All things considered, the success of the Waitrose’s collaborative initiative demonstrates the importance of giving people the voice that they demand and expect. Plus, it shows that sometimes the truly great innovations can be as simple as making small changes to the task that people do everyday, rather than the big ideas that are supposed to transform everything.
Internal digital communications
While the uniqueness of face-to-face cannot be disputed, in many other aspects digital channels look remarkably like the way to communicate inside companies today. For example, Virgin Trains cultivates a culture of openness and aligns employees with the brand’s value of ‘Screwing average, creating amazing’. Head of Internal Communications and Engagement Drew McMillan, described how the company encourages “conversational leadership” through the development of what he called “5 super skills”: presence, hyper-awareness, decoding, voicing and flow control. Within the larger scheme, and mainly due to the idea of creating “amazing communication for all,” the company set up a Yammer-based enterprise social network (ESN) – this collaborative platform enabled 43,000 cross-company conversations in only 6 months.
Another company that is successfully benefiting from digital tools is Roche. Head of Internal Communication Joanna Hall, spoke enthusiastically about their Jive-based ESN – the internal network is enabling knowledge sharing, creating smarter ways of working, reducing costs and improving the engagement of staff around the globe. There were a number of factors that contributed to this positive achievement. But for Hall, working with the task force and having a clear business case were the two key imperatives. Plus, the awareness that “the basics of being human must always be there.” Indeed, a gentle reminder that digital transformation is about both the technology and the people behind it.
Mike Copinger from Kaltura brought attention to the impact of videos on empowerment and collaboration. Today, technology is accessible to the end user as never before. This is particularly due to the rise of mobile apps. Similarly to Hill, Copinger mentioned the opportunity for any business to create “connected experiences” that drive innovation. He spoke about the power of employee-generated content – by allowing the individual to capture and share their own videos from everywhere with the rest of the organisation, a company can spot faults in products, crowd-source potential solutions to problems and generate new ideas.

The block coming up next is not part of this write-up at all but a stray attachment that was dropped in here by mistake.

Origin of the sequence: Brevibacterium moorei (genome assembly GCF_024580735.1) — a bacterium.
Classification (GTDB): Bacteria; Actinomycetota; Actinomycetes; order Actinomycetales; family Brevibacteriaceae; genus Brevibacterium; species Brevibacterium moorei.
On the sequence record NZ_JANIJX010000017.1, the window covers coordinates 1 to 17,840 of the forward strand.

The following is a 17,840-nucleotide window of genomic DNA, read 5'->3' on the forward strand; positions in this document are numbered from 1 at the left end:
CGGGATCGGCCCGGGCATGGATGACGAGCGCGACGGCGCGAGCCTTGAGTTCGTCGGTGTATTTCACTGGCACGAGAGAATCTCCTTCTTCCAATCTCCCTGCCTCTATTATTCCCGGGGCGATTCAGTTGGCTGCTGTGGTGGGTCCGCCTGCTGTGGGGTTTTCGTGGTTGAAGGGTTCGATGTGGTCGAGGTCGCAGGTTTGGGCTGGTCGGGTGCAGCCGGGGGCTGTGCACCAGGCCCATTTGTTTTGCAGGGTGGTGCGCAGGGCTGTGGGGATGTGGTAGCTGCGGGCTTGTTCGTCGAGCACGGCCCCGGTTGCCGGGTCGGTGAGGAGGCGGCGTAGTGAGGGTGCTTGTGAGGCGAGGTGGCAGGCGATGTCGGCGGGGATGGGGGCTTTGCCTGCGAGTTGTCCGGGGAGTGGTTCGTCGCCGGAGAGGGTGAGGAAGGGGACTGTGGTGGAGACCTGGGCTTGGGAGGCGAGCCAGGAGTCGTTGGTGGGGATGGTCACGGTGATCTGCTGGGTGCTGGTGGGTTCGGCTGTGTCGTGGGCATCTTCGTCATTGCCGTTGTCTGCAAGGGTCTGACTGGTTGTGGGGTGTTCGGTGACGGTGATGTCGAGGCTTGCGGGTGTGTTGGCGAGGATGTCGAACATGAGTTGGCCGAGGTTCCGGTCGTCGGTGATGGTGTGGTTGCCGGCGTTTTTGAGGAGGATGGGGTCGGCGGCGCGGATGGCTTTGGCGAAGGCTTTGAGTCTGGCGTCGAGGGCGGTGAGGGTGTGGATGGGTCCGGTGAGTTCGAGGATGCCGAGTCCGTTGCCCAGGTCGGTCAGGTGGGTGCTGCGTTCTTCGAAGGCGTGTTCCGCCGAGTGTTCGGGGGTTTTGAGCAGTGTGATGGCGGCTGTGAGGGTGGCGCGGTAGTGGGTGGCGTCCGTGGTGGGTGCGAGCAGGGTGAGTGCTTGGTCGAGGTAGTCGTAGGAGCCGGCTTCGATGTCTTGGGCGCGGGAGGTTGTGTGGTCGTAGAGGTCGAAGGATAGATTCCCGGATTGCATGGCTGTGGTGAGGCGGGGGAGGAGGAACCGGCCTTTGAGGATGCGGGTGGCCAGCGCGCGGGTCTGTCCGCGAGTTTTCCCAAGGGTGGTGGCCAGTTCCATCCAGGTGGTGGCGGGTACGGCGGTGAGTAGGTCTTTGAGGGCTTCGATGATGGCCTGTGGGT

Overcoming barriers to digital measurement
However, organisations have barriers to overcome too. For example, how do they evaluate all their internal communications and get the whole picture when using many different channels? Newsweaver’s Mossy O’Mahony pointed out that “often there is a lack of resources such as time, budget and appropriate technology as well as a lack of the right skills including having a proper digital measurement expertise.”
Perhaps, the biggest challenge of all is the “data being siloed.” Acting on fragmented pieces of information can only result in creating ineffective communications, which often put the function in a difficult position inside the company. Indeed,
“better measurement would provide communicators with the chance to prove their value far more effectively.”
With this in mind, Newsweaver set out to build a cross-channel analytics tool that measures all the digital internal communications in one place – email, intranet, social, mobile and more. The goal if to inform organisations on how they are doing at any given moment across the whole business – from which employees are engaged and not engaged, to which content is performing and which content is not performing. In the end, using those insights to take the right action.
Indeed, as new innovative tools and research develop, I envision a bright future for the world of digital measurement. No trend says that the use of measurement technology is slowing down in any way – in fact it is accelerating rather quickly. We are moving from descriptive to predictive and prescriptive analytics. If used correctly those resources can provide practitioners and employees alike with a ladder to meaningful decision-making.
Nonetheless, it still remains important to keep any question open including the security and privacy dilemma of our digital age – How are our data managed? That may be another topic to delve into at the next #EmployeeConf event.